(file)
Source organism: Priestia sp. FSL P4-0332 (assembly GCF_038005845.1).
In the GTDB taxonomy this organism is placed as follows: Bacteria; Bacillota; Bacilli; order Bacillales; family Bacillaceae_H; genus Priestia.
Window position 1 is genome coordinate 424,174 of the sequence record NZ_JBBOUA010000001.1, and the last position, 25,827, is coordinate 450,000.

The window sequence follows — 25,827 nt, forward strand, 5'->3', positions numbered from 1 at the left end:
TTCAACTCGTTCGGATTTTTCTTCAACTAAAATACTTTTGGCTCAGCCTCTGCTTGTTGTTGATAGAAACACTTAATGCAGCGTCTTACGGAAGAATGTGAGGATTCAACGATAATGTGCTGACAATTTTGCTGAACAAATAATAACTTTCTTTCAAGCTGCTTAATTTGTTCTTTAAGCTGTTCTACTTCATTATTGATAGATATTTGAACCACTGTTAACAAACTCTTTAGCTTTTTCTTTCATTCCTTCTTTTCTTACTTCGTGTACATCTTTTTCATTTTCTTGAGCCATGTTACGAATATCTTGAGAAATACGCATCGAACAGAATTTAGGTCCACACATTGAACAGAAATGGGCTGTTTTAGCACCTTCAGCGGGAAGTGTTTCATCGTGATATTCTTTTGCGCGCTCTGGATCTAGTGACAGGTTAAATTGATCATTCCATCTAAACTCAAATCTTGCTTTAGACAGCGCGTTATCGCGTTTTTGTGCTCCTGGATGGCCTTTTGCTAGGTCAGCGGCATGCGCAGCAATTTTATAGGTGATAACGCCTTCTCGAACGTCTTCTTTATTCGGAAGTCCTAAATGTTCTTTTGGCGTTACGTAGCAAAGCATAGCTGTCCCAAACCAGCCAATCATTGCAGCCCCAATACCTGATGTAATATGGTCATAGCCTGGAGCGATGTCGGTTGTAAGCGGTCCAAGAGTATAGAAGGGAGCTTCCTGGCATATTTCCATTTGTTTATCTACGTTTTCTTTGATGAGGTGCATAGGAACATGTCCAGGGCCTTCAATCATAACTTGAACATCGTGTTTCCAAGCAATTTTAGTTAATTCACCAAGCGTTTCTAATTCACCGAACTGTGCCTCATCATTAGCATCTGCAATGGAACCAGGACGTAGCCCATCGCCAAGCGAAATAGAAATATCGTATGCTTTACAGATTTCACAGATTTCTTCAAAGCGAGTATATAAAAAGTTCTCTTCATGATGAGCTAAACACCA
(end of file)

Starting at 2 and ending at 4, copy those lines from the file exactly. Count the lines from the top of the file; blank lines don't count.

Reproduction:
In the GTDB taxonomy this organism is placed as follows: Bacteria; Bacillota; Bacilli; order Bacillales; family Bacillaceae_H; genus Priestia.
Window position 1 is genome coordinate 424,174 of the sequence record NZ_JBBOUA010000001.1, and the last position, 25,827, is coordinate 450,000.

The window sequence follows — 25,827 nt, forward strand, 5'->3', positions numbered from 1 at the left end: